That prompts Lesson #2: Market competition beats government monopoly (almost) every time

A lone young woman was able to create a better “Covid-19 vaccination” website than the state of Massachusetts because she “only” had two small children at home to contend with instead of the bureaucratic morass in Baahstawn. That allowed her to be able somehow to figure out that putting “vaccination” locations and available times on the same webpage was both technologically possible and something that might induce people to sign up instead of to give up. In their defense, state website bureaucrats in both New York and Massachusetts were confused because they are usually instructed to make government websites as useless as possible, lest a single mom be able to collect unemployment or a teenager to obtain a driver’s license without a hassle. 

When things go bad, it is natural to blame the status quo, or popular representations of it. When some 7 percent of the population of St. Louis (4,577 people) died of cholera in 1849, for example, the residents naturally blamed the sundry voluntary associations — including an impromptu, extralegal Committee of Public Health — that had taken responsibility for public health upon themselves.

While understandable, the reaction against voluntarism was unwarranted because what killed the Missourians was an as then unknown pathogen spread by drinking water infected with human sewage, not a particular institutional structure. Businesses and schools spontaneously shut themselves down as deaths mounted but of course people continued to drink water and to defecate in the usual places and ways, so there was no stopping the spread.

Knowledge of causes and cures was what was needed but something that governments rarely created, then or now. So instead of suggesting smart policies like a Vickrey-Clarke-Groves auction to efficiently and fairly distribute “Covid vaccines,” government officials offer inefficient, politicized, overly-complicated top-down plans that please almost no one.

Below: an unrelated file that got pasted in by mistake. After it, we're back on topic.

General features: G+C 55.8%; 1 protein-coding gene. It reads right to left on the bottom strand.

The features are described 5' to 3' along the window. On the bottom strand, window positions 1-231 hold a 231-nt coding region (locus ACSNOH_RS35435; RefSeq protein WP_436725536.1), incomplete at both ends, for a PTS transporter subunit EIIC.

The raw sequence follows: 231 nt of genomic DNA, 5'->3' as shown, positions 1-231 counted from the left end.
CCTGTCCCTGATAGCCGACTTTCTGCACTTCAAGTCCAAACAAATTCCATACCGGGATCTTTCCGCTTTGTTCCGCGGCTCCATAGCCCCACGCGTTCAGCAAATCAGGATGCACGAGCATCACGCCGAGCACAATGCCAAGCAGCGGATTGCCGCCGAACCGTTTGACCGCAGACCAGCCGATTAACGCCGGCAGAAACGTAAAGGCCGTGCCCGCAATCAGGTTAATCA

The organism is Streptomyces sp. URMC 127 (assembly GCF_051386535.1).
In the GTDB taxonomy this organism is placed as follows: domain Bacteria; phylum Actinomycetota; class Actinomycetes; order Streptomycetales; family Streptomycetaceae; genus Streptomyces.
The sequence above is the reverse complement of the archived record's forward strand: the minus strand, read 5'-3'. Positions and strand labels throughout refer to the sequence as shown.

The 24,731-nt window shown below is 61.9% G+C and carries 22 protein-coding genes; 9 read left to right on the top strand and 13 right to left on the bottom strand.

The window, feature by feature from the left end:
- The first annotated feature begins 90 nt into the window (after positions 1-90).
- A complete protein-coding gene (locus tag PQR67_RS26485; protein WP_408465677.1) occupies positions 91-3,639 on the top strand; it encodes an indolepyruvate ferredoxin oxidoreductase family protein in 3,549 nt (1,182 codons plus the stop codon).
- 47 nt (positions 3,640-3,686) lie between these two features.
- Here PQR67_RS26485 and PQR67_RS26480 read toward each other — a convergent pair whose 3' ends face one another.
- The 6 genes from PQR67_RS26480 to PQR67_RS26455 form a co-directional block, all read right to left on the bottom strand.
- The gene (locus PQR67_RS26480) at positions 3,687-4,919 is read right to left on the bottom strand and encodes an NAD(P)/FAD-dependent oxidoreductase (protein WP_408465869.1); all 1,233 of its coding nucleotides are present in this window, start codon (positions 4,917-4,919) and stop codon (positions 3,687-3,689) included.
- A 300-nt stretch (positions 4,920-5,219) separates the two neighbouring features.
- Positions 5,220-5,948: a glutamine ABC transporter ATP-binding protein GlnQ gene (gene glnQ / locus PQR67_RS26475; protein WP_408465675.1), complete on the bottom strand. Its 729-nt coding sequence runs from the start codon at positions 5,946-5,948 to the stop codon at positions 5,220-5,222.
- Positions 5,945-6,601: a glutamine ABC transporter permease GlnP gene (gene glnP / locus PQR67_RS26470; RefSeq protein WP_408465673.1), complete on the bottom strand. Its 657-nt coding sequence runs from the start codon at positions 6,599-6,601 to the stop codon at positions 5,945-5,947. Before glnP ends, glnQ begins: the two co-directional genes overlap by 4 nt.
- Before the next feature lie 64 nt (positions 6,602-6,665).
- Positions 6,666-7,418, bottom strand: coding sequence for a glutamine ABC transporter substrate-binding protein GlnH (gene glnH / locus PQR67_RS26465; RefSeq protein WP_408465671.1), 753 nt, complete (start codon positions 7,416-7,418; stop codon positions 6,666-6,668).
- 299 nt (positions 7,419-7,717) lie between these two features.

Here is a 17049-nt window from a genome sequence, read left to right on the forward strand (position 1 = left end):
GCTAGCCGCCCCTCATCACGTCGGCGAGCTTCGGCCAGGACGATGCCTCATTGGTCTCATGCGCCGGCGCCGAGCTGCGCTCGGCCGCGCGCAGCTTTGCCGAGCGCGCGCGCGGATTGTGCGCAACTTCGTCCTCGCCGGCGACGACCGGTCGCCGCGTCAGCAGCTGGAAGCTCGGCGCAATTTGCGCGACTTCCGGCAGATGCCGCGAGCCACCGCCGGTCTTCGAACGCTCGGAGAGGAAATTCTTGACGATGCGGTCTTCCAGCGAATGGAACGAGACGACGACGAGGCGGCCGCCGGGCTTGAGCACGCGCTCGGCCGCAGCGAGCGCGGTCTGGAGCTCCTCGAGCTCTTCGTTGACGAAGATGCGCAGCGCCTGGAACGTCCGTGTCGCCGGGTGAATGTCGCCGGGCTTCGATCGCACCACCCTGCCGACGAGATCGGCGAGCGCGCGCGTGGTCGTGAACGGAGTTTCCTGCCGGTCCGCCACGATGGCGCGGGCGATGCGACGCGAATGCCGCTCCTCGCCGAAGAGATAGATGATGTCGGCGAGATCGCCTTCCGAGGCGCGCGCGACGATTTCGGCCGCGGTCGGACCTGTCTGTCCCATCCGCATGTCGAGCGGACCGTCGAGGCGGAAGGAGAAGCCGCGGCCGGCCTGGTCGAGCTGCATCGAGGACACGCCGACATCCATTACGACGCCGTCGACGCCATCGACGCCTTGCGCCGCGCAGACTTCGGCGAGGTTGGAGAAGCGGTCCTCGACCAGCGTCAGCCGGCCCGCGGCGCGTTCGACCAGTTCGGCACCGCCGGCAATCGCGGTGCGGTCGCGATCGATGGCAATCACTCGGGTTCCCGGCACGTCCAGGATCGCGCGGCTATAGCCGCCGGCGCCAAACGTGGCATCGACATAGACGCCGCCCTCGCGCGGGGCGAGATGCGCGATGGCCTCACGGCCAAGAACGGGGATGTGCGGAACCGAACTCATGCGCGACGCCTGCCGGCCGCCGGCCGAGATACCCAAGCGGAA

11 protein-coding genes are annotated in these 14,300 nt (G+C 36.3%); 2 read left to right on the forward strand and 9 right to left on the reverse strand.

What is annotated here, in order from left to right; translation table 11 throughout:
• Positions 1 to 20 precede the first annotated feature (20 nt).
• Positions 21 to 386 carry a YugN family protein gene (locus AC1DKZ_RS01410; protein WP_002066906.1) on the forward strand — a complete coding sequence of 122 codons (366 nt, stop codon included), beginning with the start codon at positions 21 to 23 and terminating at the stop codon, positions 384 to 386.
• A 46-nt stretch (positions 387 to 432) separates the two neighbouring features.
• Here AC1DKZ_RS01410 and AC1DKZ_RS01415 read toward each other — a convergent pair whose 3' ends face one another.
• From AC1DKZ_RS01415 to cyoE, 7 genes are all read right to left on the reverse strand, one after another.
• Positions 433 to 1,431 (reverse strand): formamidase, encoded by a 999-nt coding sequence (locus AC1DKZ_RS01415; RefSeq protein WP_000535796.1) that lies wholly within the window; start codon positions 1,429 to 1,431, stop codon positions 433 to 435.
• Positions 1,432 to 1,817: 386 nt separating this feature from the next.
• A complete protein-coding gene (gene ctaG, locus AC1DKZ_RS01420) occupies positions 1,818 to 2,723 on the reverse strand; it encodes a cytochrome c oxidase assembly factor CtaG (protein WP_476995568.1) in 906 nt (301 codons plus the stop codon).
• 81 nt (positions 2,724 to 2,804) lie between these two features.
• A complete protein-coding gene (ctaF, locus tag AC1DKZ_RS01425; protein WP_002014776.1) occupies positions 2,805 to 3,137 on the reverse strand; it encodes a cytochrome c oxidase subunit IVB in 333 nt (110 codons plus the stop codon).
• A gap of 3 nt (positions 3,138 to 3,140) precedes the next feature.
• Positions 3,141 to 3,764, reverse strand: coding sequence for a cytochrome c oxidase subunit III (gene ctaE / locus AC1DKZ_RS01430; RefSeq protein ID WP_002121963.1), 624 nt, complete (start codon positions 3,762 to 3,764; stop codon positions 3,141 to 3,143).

That prompts Lesson #3: Everything comes at a cost, even when it appears to be free.

I mean that beyond the Econ 101 concept of “opportunity cost” or “guns or butter,” i.e., time or other resources expended to achieve goal X are no longer available to achieve Y. Even policies that seem like a “free lunch” can be very costly indeed. For example, if a government exempts a producer from liability for its product, people will assume that the risks the product poses are substantial. Otherwise, why would liability exemption be asked for, or granted? If the goal is to induce people to use the product, a wiser policy might be to mandate triple liability. Of course that too comes at a cost, maybe a monetary one (like higher “Covid-19 vaccine” prices), or maybe a safer product brought out later, after more thorough testing.